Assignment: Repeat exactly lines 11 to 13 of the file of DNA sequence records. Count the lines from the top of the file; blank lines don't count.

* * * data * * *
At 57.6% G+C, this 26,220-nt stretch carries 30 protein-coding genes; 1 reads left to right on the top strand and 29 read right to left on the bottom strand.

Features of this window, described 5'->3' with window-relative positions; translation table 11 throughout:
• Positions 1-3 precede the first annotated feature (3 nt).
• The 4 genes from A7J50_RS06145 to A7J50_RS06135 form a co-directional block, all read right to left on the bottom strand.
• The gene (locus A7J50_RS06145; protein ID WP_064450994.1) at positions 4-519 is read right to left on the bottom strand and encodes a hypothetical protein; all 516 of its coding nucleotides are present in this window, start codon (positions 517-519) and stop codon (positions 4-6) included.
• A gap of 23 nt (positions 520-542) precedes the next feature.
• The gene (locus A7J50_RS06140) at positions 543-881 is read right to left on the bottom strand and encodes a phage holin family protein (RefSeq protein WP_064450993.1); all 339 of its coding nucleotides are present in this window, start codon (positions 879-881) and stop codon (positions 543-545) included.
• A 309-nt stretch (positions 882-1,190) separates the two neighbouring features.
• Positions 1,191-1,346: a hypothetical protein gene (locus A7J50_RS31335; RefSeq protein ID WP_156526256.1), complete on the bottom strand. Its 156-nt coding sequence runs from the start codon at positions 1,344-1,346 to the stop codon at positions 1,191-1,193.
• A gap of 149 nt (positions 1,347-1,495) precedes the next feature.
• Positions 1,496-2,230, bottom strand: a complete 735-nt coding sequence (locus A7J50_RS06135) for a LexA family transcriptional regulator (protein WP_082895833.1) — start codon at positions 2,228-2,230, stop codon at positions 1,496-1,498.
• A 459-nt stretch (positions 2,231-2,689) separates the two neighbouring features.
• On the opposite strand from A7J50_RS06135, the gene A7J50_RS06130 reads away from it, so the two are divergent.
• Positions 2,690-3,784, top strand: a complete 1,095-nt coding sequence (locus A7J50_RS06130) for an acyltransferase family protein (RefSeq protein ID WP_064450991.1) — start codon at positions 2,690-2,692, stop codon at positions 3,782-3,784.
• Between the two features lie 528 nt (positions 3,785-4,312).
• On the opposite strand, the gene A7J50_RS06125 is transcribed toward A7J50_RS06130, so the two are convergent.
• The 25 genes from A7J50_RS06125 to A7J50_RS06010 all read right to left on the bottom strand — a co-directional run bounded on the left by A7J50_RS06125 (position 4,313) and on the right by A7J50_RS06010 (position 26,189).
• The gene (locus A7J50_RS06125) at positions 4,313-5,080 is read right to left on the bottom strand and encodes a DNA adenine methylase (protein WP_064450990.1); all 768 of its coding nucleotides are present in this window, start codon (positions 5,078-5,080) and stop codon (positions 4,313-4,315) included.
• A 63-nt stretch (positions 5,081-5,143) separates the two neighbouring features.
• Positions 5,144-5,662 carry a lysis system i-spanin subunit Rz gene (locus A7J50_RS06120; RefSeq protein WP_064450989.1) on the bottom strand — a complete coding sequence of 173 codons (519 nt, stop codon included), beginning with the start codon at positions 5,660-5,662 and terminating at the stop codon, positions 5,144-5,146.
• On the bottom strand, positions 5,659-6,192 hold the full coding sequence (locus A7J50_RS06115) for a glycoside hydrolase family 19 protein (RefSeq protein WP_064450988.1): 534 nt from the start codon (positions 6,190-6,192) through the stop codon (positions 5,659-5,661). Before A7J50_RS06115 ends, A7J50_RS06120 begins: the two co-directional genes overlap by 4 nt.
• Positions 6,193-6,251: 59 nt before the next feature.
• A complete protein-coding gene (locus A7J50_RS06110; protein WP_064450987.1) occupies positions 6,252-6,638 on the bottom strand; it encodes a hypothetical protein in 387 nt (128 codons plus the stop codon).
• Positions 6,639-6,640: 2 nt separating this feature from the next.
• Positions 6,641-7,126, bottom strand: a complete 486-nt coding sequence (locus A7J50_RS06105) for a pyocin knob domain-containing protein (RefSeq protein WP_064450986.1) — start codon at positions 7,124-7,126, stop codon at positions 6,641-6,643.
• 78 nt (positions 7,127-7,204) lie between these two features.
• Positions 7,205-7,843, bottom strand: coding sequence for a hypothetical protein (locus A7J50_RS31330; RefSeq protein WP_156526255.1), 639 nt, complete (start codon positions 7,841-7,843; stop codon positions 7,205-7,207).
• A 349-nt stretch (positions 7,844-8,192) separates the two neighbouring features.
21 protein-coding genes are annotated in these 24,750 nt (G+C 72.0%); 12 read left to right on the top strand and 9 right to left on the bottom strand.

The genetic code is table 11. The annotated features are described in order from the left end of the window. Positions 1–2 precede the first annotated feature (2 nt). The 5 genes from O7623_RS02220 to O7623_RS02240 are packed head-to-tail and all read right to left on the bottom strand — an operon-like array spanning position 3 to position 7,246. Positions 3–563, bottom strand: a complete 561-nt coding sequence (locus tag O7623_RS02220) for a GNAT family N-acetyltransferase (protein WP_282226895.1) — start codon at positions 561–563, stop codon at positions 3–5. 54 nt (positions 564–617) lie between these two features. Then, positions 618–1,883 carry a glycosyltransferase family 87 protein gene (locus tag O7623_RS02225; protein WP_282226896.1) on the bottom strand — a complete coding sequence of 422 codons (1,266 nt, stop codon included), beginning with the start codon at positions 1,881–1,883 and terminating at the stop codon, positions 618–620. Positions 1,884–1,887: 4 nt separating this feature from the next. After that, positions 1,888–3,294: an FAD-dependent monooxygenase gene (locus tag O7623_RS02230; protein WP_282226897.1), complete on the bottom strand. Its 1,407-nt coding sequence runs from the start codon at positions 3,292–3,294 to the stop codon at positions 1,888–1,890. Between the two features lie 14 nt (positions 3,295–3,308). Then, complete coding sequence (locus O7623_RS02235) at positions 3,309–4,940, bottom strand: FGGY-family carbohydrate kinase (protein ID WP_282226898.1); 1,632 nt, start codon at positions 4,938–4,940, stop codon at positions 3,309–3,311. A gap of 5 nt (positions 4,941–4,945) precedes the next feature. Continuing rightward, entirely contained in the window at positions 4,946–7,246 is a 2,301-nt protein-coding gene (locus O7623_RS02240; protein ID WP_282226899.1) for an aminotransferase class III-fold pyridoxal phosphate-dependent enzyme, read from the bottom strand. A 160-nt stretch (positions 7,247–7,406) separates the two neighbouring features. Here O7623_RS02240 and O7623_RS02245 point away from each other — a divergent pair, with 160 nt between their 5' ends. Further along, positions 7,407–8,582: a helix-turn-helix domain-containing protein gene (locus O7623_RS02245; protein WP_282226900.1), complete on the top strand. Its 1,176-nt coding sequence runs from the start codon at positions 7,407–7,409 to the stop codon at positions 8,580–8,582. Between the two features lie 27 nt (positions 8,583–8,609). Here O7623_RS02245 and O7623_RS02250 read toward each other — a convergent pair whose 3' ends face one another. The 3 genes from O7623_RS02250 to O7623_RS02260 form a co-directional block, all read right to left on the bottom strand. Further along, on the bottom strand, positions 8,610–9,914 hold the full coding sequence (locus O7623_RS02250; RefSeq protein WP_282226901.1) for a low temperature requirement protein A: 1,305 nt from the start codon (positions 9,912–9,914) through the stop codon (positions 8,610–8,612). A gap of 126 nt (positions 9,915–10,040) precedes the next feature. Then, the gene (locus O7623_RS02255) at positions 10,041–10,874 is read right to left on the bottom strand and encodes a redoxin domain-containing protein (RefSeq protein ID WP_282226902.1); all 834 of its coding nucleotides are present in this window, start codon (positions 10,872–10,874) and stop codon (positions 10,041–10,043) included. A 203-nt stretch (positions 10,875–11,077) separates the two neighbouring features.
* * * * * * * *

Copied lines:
• Positions 1,496-2,230, bottom strand: a complete 735-nt coding sequence (locus A7J50_RS06135) for a LexA family transcriptional regulator (protein WP_082895833.1) — start codon at positions 2,228-2,230, stop codon at positions 1,496-1,498.
• A 459-nt stretch (positions 2,231-2,689) separates the two neighbouring features.
• On the opposite strand from A7J50_RS06135, the gene A7J50_RS06130 reads away from it, so the two are divergent.